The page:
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Event round-up: London Wine Fair

During the 38th edition of the London Wine Fair, an exhibition showcasing over 14,000 wines from 40 countries, Inside Drinks heard from three French wine companies – Château Montlabert, Château Les Carmes Haut-Brion and Château Beychevelle – explaining why Bordeaux is back.

Where did Bordeaux go?

Bordeaux wine is red wine produced in the Bordeaux region of southwest France. Château Montlabert, Château Les Carmes Haut-Brion and Château Beychevelle hosted a tasting of two of their wines each in order to allow drinkers to think about Bordeaux differently.

Inside Drinks tasted a 2014 and 2015 Château Montlabert, 2015 Château Les Carmes Haut-Brion and 2015 Château Beychevelle.

Reports suggesting the falling demand of Bordeaux wine arose a few years ago, declaring the wine as “overpriced” and “out of fashion”. These wine manufacturers are attempting to transform Bordeaux to “be more open and more trendy”.

Château Les Carmes Haut-Brion sales and PR manager Stephanie Libreau said: “Everybody was criticising Bordeaux wines, they didn’t want to buy it anymore because it was expensive or too much. That’s what they call Bordeaux bashing, just saying systemically that Bordeaux is not good anymore.”

What does Bordeaux is back mean?

Libreau breaks down the term and wine. She said: “Bordeaux wine used to be a wine that you had to wait 20 or 30 years to drink, and not everybody can wait 30 years to drink wine. Most of the new consumers just want to buy a bottle and open it and drink it now.

“With Château Les Carmes Haut-Brion 2014 vintage, you have 54% of Cabernet Franc. It is important because it has very specific aromas, lots of mineral[s], freshness and floral aromas like violet.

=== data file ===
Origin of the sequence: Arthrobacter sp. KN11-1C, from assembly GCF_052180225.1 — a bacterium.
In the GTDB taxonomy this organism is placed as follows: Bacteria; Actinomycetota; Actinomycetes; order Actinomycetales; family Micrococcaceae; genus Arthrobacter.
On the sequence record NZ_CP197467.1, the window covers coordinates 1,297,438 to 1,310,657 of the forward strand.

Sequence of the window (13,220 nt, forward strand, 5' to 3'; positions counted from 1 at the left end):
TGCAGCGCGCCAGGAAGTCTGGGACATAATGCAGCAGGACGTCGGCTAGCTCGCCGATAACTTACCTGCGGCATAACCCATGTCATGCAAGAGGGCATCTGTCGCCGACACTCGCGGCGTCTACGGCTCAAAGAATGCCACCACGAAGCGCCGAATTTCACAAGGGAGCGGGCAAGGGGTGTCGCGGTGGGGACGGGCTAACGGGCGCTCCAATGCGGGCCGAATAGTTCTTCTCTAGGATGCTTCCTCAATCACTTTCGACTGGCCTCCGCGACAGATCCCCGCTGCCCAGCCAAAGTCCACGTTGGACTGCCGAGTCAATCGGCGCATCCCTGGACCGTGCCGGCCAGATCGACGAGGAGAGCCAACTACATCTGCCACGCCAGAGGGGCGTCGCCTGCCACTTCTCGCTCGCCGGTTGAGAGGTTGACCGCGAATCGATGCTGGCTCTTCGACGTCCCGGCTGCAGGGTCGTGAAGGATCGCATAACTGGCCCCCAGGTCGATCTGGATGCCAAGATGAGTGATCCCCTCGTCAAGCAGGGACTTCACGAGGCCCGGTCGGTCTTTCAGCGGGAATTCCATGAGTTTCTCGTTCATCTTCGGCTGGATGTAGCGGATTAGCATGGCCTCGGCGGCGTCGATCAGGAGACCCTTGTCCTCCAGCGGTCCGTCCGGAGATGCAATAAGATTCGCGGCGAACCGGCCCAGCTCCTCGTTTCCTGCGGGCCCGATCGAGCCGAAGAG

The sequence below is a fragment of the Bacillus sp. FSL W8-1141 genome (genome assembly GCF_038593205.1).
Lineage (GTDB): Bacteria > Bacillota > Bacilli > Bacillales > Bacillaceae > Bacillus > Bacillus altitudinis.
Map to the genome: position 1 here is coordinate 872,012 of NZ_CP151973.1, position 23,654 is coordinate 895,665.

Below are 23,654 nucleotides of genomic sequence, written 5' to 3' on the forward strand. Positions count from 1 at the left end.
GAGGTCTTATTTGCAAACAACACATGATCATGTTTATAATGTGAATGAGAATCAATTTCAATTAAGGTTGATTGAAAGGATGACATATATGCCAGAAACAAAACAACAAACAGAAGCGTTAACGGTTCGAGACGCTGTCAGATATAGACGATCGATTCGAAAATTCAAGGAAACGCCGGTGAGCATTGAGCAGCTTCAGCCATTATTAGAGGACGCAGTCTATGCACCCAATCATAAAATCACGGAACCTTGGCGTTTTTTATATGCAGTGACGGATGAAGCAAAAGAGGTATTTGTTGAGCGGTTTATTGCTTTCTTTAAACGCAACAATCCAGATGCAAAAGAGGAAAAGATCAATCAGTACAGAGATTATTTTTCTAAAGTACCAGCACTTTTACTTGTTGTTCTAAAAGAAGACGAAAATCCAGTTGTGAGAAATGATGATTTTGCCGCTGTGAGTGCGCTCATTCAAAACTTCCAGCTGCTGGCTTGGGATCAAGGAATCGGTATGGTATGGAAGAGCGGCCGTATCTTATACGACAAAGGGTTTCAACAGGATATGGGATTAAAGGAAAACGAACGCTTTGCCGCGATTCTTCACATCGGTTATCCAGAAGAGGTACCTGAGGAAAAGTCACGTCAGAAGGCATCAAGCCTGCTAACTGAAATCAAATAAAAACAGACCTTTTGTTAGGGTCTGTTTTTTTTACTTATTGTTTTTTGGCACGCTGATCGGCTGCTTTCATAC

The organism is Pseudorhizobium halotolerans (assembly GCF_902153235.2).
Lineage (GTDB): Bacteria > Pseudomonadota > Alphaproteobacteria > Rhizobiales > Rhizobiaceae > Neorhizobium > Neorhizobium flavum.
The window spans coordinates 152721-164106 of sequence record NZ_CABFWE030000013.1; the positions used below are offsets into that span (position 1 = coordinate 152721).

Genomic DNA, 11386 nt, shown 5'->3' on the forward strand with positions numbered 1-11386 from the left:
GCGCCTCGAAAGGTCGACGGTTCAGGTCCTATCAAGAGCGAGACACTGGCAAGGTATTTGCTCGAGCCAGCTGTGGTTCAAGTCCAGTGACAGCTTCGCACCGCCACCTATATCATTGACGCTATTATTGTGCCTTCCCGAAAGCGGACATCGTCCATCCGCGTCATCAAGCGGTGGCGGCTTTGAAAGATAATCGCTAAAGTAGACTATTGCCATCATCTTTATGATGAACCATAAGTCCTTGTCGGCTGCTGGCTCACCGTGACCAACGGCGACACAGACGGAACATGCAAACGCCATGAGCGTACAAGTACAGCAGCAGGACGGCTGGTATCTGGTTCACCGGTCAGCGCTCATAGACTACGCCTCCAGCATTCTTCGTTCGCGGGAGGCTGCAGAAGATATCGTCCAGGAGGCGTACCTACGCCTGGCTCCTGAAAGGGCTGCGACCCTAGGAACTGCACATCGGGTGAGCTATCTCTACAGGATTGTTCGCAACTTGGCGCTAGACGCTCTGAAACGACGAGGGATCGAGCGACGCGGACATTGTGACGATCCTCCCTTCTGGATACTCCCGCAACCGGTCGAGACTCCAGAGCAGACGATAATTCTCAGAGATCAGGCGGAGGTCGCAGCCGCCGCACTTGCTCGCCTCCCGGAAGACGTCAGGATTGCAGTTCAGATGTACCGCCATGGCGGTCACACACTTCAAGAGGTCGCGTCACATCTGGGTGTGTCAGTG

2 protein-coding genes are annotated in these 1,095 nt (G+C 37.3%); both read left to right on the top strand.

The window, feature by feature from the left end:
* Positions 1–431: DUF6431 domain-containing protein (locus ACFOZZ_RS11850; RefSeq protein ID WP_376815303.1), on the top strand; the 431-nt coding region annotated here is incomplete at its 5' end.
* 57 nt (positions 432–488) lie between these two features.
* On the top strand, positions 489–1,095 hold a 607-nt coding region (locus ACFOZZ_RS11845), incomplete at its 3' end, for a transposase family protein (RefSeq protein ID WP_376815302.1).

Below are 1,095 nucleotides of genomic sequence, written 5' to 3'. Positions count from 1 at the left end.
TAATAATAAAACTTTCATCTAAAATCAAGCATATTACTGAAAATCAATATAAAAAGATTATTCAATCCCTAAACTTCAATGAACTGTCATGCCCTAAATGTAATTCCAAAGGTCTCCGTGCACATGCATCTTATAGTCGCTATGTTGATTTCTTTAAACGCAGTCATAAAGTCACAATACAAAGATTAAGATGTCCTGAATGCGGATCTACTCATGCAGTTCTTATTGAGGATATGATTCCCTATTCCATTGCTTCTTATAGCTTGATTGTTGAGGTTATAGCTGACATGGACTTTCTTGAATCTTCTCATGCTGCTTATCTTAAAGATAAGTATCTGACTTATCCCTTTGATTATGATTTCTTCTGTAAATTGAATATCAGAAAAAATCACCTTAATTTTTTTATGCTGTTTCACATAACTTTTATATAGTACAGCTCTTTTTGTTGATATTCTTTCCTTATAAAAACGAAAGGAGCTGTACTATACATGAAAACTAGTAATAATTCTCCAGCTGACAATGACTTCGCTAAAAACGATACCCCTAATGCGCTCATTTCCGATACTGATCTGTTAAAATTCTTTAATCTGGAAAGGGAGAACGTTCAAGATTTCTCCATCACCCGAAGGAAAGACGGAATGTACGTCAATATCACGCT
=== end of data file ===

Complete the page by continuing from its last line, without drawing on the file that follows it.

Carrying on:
“It comes with the idea of making the Bordeaux wines more approachable and more drinkable for the customer. We added, since 2010, new methods of wine making, especially with the arrival of our new winemaker.

“He arrived with brand new wine making methods, including winemaking with whole bunches, including part of stems and whole berries to extract more tannins from the skins and not tannins from the pips.

“So our wine methods include more infusion, less distraction from the wine working more with rubber rings that will maintain the skins in contact with the juice, just like tea and not coffee. We do that to try and make the wine in a more natural way, to extract less, make it less powerful and work more on the aromatic of the wine because this is our signature.”

Re-defining Bordeaux: rebranding a vintage taste

Bordeaux’s climate plays a key part in the vintage quality and is expected to improve with age. However, these three château’s wish to re-define the traditional Bordeaux, while keeping the vintage taste.

Château Montlabert business development manager Ninon Lecru-Chalon said: “The Castel family bought this estate in 2008, so ten years of work, of improvement and also ten years of listening to the market.

“We try to be simpler to avoid too much hook flavour due to the wooden tanks during the fermentation, and we try to have more fruit finally. We try to have the first aromas that are given by the grapes, so when you are tasting Château Montlabert 2014, obviously it’s vintage but it’s drinkable. It’s fruity and you don’t have a lot of oaky notes, it’s well-balanced. This is the idea of Bordeaux is back.”

Bordeaux is back focuses on more “accessible and approachable” wine, with softer tannins. Libreau explains what happened to Bordeaux wine and why a re-brand is essential. She said: “I think what happened with Bordeaux is that for a long time, Bordeaux was a star, [with] the best wines of the world and then something like ten years ago, some other wines from other countries came forward.

“[They were] very good wines from Australia, Chile, California and so on, and they were harsh competitors. Maybe Bordeaux had a hard time at that moment because it was an old image and not so adapted to this new type of consumer that prefer more fresh wines."

In terms of pricing, Château Montlabert ranges between €16 and €30, Château Les Carmes Haut-Brion’s market price is €60 for the 2014 and €100 for 2015, while Château Beychevelle’s wines are between €74 and €80.

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